…that voice is impossible to ignore, and it’s only a matter of time before her name is mentioned in the same breath as those vocalists that she drew so much inspiration from.
Funkyjenn sits on the album cover with a piercing gaze along with a crystal ball in one hand and a vinyl record in the other. Her sound comes straight from those dusty grooves and a studio where a live band’s magic was recorded to two-inch tape reels. She’s young enough to know what it means to be a part of the MTV generation, but that voice is beyond her years, reaching back to the time of Janis Joplin as well as the heyday for sirens like Aretha Franklin and Tina Turner. After biding her time as a background vocalist for other musicians, the time has come for her to shine in the spotlight. Rock And Roll Voodoo Queen marks her debut release, a six-song E.P. that’s a tip of the hat to 1960s/70s rock and soul in more ways than one.
“Shoulda Been My Lover” sets the mood right away with hard-rocking guitar riffs and piano triplet stabs, sounding like an AM classic from decades past. Funkyjenn’s performance is fierce and assertive, letting a man know in no uncertain terms that the window of opportunity closed ages ago. She bruises egos with a single line, particularly when she sings “You picked the wrong girl to be your wife / coulda had me in your life.” If that song is the “hit the road” track, then “Boom Boom” is that “come hither” tune. Funkyjenn is both the moth drawn to the flame and the spider enticing the fly on this song, swaying between weakness and strength in the same verse. Her playful and downright naughty delivery is accompanied effortlessly by the band, featuring guitars awash in fuzz effects and sustained organ accents.
While it’s great to hear her rock out, Funkyjenn is absolutely irresistible during the ballads. “Butterflies Bleed” is quintessential bluesy soul and her voice is the right blend of fragility and strength in the face of heartbreak. The lyrics are emotionally authentic and painfully truthful (“The weakness in me doesn’t start at the knees”) while the band builds the tension on the chorus by dropping out and coming back in at just the right moments. “Outta Sight Outta Mind” makes effective use of a 6/8 time signature, churning out a slow dance number for a woman that needs a warm body when her main squeeze isn’t around. Guitar twangs tug at the heartstrings while light background coos help fill the space. This song along with “Butterflies Bleed” benefits greatly from the impeccable string arrangements by co-producer Ted Russell Kamp.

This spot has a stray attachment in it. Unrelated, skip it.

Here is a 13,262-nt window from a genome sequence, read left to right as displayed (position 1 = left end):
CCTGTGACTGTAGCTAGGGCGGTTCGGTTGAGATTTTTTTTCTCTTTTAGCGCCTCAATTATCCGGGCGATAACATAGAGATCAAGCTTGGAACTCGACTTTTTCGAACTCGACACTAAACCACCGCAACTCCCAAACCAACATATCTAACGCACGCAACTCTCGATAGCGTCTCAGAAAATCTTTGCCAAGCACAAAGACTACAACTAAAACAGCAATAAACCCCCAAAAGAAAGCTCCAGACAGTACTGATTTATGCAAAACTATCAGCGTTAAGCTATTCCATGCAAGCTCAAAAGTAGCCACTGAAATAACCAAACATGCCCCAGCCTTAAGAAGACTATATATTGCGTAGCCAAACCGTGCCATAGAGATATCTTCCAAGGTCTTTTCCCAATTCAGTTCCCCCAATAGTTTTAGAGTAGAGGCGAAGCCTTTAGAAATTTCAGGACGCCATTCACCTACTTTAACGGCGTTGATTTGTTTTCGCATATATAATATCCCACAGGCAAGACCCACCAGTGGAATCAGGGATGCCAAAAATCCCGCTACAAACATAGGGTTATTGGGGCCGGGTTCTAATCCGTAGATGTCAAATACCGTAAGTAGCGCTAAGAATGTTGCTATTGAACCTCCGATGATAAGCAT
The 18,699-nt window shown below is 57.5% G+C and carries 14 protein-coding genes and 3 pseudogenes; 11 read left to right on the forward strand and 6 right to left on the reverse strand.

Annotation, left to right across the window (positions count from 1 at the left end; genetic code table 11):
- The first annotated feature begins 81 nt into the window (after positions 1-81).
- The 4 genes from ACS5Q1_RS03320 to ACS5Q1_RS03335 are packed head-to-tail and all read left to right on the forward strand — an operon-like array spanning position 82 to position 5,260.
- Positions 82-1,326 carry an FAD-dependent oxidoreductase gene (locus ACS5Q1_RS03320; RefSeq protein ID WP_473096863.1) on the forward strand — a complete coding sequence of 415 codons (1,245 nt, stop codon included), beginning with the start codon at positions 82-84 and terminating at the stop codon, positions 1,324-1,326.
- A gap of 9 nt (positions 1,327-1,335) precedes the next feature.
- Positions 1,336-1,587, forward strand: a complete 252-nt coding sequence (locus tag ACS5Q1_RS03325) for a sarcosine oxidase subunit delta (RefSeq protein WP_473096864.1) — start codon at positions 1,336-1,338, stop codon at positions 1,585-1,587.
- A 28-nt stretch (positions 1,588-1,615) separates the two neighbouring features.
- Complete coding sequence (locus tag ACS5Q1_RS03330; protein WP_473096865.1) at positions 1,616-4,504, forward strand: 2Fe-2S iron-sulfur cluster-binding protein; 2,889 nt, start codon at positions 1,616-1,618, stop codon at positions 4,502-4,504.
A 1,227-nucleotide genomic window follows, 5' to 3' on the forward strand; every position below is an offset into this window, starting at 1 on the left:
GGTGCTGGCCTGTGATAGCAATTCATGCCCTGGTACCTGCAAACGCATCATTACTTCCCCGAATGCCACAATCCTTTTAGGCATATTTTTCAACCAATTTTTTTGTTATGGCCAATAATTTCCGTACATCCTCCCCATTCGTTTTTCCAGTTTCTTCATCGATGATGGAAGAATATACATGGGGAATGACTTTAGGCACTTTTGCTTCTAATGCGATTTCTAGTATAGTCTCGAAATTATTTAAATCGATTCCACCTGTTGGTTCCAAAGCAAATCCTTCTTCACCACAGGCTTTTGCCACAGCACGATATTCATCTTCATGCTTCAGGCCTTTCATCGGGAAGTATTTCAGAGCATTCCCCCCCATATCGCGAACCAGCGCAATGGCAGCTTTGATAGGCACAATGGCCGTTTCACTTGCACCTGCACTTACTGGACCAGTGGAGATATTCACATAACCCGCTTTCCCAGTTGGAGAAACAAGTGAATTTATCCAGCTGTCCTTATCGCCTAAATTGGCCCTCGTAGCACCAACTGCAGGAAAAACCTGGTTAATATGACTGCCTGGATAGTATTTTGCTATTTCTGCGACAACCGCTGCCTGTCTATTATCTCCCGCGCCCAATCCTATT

“Nashville, TN” sits comfortably between rock and country, propelled by honky tonk leanings and rhythm guitar motifs. Funkyjenn gets in touch with her inner Janis as she sings about a mysterious man that’s just out of her reach, getting some great harmonic support from the background vocalists. The title track “Rock And Roll Voodoo Queen” closes the E.P. with a guitar-led groove reminiscent of The Rolling Stones or The Black Crowes. Funkyjenn lyrically paints a picture of a woman performing a live set in Hollywood, captivating the audience with her presence. It may as well be autobiographical.
It’s easy to suggest that she was born in the wrong decade since she sounds like she stepped right out of the late 1960s, but Funkyjenn’s careful study of that era’s great singers is proof that the sound contains a timeless quality. Rock And Roll Voodoo Queen captures that sound perfectly, not only due to her exceptional vocals, but a top-notch band of musicians that surround her with masterful instrumentation. However, that voice is impossible to ignore, and it’s only a matter of time before her name is mentioned in the same breath as those vocalists that she drew so much inspiration from.
Album: Rock And Roll Voodoo Queen
Reviewed by Jason Randall Smith
Rating: 4 stars (out of 5)